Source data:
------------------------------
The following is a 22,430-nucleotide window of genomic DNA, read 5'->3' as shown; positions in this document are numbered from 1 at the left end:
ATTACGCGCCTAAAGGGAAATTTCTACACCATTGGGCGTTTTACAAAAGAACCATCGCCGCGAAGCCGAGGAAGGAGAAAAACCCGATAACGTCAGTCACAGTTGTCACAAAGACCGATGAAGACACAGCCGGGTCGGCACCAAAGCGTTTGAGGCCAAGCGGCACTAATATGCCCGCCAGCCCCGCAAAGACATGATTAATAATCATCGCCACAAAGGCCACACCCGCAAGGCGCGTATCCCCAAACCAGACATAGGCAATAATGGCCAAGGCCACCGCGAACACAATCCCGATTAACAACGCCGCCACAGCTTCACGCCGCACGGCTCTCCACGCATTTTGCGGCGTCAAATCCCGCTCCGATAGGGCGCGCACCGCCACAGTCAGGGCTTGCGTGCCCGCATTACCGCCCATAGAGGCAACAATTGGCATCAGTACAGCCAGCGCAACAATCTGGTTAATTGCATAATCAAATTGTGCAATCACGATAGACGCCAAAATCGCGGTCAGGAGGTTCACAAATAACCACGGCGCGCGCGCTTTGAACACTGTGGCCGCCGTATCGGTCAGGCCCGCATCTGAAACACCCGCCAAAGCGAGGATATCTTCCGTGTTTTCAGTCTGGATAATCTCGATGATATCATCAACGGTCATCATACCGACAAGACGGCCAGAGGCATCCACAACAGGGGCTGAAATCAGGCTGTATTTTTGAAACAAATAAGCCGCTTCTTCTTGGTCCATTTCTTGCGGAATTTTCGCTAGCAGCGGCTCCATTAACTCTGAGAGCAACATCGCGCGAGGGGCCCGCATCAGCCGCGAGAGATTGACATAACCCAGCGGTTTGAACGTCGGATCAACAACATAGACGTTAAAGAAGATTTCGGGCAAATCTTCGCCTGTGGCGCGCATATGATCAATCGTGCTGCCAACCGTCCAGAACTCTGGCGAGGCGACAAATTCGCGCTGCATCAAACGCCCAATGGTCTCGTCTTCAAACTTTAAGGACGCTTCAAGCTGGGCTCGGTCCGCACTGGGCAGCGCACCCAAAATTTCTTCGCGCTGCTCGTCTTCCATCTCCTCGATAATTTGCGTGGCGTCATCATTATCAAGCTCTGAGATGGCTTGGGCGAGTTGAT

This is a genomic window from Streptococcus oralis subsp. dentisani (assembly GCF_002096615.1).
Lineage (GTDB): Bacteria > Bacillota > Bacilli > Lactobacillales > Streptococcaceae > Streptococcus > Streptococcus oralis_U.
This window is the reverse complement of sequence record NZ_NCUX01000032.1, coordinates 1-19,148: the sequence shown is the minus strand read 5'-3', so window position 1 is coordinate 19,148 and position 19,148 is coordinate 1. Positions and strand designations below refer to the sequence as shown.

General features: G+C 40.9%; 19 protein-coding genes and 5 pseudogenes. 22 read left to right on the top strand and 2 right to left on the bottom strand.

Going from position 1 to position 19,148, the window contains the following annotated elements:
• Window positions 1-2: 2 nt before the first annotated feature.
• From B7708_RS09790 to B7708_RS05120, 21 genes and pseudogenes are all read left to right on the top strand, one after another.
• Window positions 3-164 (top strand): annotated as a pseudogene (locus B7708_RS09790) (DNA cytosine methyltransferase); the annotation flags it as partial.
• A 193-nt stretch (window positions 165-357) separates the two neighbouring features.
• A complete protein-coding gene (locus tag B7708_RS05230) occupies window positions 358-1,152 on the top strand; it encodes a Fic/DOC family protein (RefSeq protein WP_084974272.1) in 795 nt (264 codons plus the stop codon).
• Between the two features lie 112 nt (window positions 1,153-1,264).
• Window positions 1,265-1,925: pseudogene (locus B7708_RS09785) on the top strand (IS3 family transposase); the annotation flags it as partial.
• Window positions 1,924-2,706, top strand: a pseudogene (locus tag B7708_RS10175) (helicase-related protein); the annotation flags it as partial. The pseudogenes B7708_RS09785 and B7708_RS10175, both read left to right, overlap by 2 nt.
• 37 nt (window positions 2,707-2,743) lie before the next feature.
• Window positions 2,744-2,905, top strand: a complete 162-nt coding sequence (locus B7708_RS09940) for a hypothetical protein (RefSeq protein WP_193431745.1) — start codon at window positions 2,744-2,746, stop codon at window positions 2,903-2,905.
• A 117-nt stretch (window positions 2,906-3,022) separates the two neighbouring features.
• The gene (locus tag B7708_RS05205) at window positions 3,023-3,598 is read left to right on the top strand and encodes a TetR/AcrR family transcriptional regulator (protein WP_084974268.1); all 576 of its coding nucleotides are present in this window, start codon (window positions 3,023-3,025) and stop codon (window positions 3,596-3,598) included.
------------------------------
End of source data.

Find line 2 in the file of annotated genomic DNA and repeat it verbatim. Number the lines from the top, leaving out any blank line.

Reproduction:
ATTACGCGCCTAAAGGGAAATTTCTACACCATTGGGCGTTTTACAAAAGAACCATCGCCGCGAAGCCGAGGAAGGAGAAAAACCCGATAACGTCAGTCACAGTTGTCACAAAGACCGATGAAGACACAGCCGGGTCGGCACCAAAGCGTTTGAGGCCAAGCGGCACTAATATGCCCGCCAGCCCCGCAAAGACATGATTAATAATCATCGCCACAAAGGCCACACCCGCAAGGCGCGTATCCCCAAACCAGACATAGGCAATAATGGCCAAGGCCACCGCGAACACAATCCCGATTAACAACGCCGCCACAGCTTCACGCCGCACGGCTCTCCACGCATTTTGCGGCGTCAAATCCCGCTCCGATAGGGCGCGCACCGCCACAGTCAGGGCTTGCGTGCCCGCATTACCGCCCATAGAGGCAACAATTGGCATCAGTACAGCCAGCGCAACAATCTGGTTAATTGCATAATCAAATTGTGCAATCACGATAGACGCCAAAATCGCGGTCAGGAGGTTCACAAATAACCACGGCGCGCGCGCTTTGAACACTGTGGCCGCCGTATCGGTCAGGCCCGCATCTGAAACACCCGCCAAAGCGAGGATATCTTCCGTGTTTTCAGTCTGGATAATCTCGATGATATCATCAACGGTCATCATACCGACAAGACGGCCAGAGGCATCCACAACAGGGGCTGAAATCAGGCTGTATTTTTGAAACAAATAAGCCGCTTCTTCTTGGTCCATTTCTTGCGGAATTTTCGCTAGCAGCGGCTCCATTAACTCTGAGAGCAACATCGCGCGAGGGGCCCGCATCAGCCGCGAGAGATTGACATAACCCAGCGGTTTGAACGTCGGATCAACAACATAGACGTTAAAGAAGATTTCGGGCAAATCTTCGCCTGTGGCGCGCATATGATCAATCGTGCTGCCAACCGTCCAGAACTCTGGCGAGGCGACAAATTCGCGCTGCATCAAACGCCCAATGGTCTCGTCTTCAAACTTTAAGGACGCTTCAAGCTGGGCTCGGTCCGCACTGGGCAGCGCACCCAAAATTTCTTCGCGCTGCTCGTCTTCCATCTCCTCGATAATTTGCGTGGCGTCATCATTATCAAGCTCTGAGATGGCTTGGGCGAGTTGAT